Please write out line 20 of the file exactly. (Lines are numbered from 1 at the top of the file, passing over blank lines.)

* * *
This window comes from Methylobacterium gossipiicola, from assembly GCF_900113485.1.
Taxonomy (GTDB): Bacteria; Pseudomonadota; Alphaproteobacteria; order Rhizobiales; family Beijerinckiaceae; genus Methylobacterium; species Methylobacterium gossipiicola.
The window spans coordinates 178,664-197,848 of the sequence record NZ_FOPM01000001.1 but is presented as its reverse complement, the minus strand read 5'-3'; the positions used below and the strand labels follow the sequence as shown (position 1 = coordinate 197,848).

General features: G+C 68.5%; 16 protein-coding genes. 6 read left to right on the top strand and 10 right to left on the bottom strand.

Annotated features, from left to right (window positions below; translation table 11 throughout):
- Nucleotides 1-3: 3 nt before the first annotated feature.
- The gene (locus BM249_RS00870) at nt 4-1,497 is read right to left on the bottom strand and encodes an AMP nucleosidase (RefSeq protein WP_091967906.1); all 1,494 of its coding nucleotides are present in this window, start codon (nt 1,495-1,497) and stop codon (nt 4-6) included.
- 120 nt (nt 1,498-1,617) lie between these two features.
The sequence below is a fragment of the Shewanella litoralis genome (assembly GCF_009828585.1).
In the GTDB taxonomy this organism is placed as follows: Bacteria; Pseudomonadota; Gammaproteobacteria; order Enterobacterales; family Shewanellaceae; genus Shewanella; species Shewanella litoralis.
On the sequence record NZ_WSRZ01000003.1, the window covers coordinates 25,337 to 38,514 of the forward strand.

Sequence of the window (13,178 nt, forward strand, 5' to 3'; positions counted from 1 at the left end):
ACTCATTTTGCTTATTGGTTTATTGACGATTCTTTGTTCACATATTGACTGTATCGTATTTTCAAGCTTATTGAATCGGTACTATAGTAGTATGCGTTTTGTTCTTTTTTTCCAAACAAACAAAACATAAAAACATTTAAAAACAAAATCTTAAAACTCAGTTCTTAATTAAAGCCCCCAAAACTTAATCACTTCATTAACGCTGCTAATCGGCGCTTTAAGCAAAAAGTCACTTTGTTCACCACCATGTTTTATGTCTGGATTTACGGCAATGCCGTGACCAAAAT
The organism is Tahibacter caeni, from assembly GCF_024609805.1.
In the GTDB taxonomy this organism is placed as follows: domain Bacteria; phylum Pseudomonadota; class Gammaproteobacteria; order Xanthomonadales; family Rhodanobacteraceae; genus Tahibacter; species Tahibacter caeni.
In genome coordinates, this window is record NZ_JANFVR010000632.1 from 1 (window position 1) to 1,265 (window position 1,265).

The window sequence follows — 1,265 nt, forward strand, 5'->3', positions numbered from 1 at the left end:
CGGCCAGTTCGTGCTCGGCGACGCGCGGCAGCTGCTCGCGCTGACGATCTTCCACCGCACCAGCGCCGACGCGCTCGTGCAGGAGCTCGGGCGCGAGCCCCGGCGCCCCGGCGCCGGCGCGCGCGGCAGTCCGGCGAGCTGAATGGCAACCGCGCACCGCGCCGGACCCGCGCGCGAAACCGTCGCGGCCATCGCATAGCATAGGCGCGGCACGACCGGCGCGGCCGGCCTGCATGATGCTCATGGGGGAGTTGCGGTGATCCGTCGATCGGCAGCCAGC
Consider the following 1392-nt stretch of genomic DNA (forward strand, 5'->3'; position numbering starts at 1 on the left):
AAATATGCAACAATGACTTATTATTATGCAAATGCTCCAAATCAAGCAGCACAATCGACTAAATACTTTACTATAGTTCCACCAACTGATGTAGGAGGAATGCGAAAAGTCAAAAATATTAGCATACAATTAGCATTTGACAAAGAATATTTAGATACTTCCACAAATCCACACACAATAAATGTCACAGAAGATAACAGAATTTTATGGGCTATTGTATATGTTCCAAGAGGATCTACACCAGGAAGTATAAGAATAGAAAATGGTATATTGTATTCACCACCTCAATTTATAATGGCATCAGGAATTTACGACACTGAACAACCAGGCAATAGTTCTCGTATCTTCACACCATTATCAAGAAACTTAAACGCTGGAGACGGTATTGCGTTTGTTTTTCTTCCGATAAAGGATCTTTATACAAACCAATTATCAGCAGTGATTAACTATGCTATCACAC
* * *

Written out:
AAATATGCAACAATGACTTATTATTATGCAAATGCTCCAAATCAAGCAGCACAATCGACTAAATACTTTACTATAGTTCCACCAACTGATGTAGGAGGAATGCGAAAAGTCAAAAATATTAGCATACAATTAGCATTTGACAAAGAATATTTAGATACTTCCACAAATCCACACACAATAAATGTCACAGAAGATAACAGAATTTTATGGGCTATTGTATATGTTCCAAGAGGATCTACACCAGGAAGTATAAGAATAGAAAATGGTATATTGTATTCACCACCTCAATTTATAATGGCATCAGGAATTTACGACACTGAACAACCAGGCAATAGTTCTCGTATCTTCACACCATTATCAAGAAACTTAAACGCTGGAGACGGTATTGCGTTTGTTTTTCTTCCGATAAAGGATCTTTATACAAACCAATTATCAGCAGTGATTAACTATGCTATCACAC